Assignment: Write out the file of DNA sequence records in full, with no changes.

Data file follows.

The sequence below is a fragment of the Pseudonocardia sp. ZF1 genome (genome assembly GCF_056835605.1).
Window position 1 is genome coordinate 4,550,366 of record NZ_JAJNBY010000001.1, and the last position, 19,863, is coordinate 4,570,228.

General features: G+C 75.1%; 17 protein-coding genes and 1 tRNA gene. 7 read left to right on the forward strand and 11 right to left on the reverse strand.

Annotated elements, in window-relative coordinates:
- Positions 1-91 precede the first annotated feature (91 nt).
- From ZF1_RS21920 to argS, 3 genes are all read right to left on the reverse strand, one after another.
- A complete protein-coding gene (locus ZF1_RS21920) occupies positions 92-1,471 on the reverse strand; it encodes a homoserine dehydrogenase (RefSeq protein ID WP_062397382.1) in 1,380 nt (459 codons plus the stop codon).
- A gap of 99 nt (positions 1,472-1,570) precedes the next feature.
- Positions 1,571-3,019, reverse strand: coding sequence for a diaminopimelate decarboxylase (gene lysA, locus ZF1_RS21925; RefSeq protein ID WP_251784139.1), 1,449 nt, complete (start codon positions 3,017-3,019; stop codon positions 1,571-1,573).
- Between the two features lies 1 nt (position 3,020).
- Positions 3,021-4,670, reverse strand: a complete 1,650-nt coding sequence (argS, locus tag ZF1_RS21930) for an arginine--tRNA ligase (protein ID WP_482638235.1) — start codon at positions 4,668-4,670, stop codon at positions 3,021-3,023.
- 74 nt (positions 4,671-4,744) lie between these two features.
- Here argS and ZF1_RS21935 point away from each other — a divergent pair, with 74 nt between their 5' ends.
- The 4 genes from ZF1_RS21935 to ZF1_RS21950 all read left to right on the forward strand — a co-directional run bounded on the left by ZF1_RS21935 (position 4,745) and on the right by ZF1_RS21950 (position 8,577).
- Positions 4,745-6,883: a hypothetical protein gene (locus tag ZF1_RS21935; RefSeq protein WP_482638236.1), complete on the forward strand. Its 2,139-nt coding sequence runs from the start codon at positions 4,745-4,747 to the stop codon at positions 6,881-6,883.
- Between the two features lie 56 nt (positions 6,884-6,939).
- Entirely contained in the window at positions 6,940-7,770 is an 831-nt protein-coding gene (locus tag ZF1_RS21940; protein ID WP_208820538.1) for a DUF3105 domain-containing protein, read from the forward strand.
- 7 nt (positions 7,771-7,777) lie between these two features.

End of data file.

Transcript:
The sequence below is a fragment of the Pseudonocardia sp. ZF1 genome (genome assembly GCF_056835605.1).
Window position 1 is genome coordinate 4,550,366 of record NZ_JAJNBY010000001.1, and the last position, 19,863, is coordinate 4,570,228.

General features: G+C 75.1%; 17 protein-coding genes and 1 tRNA gene. 7 read left to right on the forward strand and 11 right to left on the reverse strand.

Annotated elements, in window-relative coordinates:
- Positions 1-91 precede the first annotated feature (91 nt).
- From ZF1_RS21920 to argS, 3 genes are all read right to left on the reverse strand, one after another.
- A complete protein-coding gene (locus ZF1_RS21920) occupies positions 92-1,471 on the reverse strand; it encodes a homoserine dehydrogenase (RefSeq protein ID WP_062397382.1) in 1,380 nt (459 codons plus the stop codon).
- A gap of 99 nt (positions 1,472-1,570) precedes the next feature.
- Positions 1,571-3,019, reverse strand: coding sequence for a diaminopimelate decarboxylase (gene lysA, locus ZF1_RS21925; RefSeq protein ID WP_251784139.1), 1,449 nt, complete (start codon positions 3,017-3,019; stop codon positions 1,571-1,573).
- Between the two features lies 1 nt (position 3,020).
- Positions 3,021-4,670, reverse strand: a complete 1,650-nt coding sequence (argS, locus tag ZF1_RS21930) for an arginine--tRNA ligase (protein ID WP_482638235.1) — start codon at positions 4,668-4,670, stop codon at positions 3,021-3,023.
- 74 nt (positions 4,671-4,744) lie between these two features.
- Here argS and ZF1_RS21935 point away from each other — a divergent pair, with 74 nt between their 5' ends.
- The 4 genes from ZF1_RS21935 to ZF1_RS21950 all read left to right on the forward strand — a co-directional run bounded on the left by ZF1_RS21935 (position 4,745) and on the right by ZF1_RS21950 (position 8,577).
- Positions 4,745-6,883: a hypothetical protein gene (locus tag ZF1_RS21935; RefSeq protein WP_482638236.1), complete on the forward strand. Its 2,139-nt coding sequence runs from the start codon at positions 4,745-4,747 to the stop codon at positions 6,881-6,883.
- Between the two features lie 56 nt (positions 6,884-6,939).
- Entirely contained in the window at positions 6,940-7,770 is an 831-nt protein-coding gene (locus tag ZF1_RS21940; protein ID WP_208820538.1) for a DUF3105 domain-containing protein, read from the forward strand.
- 7 nt (positions 7,771-7,777) lie between these two features.